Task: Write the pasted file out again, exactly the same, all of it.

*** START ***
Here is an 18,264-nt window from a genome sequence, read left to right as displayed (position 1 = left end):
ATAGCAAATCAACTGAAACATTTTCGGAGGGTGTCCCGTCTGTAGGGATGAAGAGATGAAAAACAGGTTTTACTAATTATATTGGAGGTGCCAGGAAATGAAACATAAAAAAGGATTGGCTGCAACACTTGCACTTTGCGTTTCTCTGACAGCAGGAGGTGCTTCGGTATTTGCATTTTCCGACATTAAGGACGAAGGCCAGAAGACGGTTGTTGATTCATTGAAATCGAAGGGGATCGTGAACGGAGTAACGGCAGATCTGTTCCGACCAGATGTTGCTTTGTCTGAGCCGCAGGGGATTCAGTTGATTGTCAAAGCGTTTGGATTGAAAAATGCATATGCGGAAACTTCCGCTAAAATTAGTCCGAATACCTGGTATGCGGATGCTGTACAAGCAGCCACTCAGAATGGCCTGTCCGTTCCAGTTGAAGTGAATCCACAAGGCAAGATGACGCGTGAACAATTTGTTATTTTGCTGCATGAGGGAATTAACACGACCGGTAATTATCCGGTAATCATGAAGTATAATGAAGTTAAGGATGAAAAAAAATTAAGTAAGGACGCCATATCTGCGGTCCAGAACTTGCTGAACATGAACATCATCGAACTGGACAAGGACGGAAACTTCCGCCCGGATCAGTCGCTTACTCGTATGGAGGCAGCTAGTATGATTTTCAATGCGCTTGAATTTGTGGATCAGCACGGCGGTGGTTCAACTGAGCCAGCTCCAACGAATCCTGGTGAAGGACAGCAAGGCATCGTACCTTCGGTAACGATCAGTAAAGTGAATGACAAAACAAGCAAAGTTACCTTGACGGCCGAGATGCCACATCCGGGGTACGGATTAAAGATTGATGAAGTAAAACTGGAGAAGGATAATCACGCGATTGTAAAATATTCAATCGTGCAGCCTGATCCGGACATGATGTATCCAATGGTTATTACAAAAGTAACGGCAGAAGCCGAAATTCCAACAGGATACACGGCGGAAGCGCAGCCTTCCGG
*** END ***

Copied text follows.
Here is an 18,264-nt window from a genome sequence, read left to right as displayed (position 1 = left end):
ATAGCAAATCAACTGAAACATTTTCGGAGGGTGTCCCGTCTGTAGGGATGAAGAGATGAAAAACAGGTTTTACTAATTATATTGGAGGTGCCAGGAAATGAAACATAAAAAAGGATTGGCTGCAACACTTGCACTTTGCGTTTCTCTGACAGCAGGAGGTGCTTCGGTATTTGCATTTTCCGACATTAAGGACGAAGGCCAGAAGACGGTTGTTGATTCATTGAAATCGAAGGGGATCGTGAACGGAGTAACGGCAGATCTGTTCCGACCAGATGTTGCTTTGTCTGAGCCGCAGGGGATTCAGTTGATTGTCAAAGCGTTTGGATTGAAAAATGCATATGCGGAAACTTCCGCTAAAATTAGTCCGAATACCTGGTATGCGGATGCTGTACAAGCAGCCACTCAGAATGGCCTGTCCGTTCCAGTTGAAGTGAATCCACAAGGCAAGATGACGCGTGAACAATTTGTTATTTTGCTGCATGAGGGAATTAACACGACCGGTAATTATCCGGTAATCATGAAGTATAATGAAGTTAAGGATGAAAAAAAATTAAGTAAGGACGCCATATCTGCGGTCCAGAACTTGCTGAACATGAACATCATCGAACTGGACAAGGACGGAAACTTCCGCCCGGATCAGTCGCTTACTCGTATGGAGGCAGCTAGTATGATTTTCAATGCGCTTGAATTTGTGGATCAGCACGGCGGTGGTTCAACTGAGCCAGCTCCAACGAATCCTGGTGAAGGACAGCAAGGCATCGTACCTTCGGTAACGATCAGTAAAGTGAATGACAAAACAAGCAAAGTTACCTTGACGGCCGAGATGCCACATCCGGGGTACGGATTAAAGATTGATGAAGTAAAACTGGAGAAGGATAATCACGCGATTGTAAAATATTCAATCGTGCAGCCTGATCCGGACATGATGTATCCAATGGTTATTACAAAAGTAACGGCAGAAGCCGAAATTCCAACAGGATACACGGCGGAAGCGCAGCCTTCCGG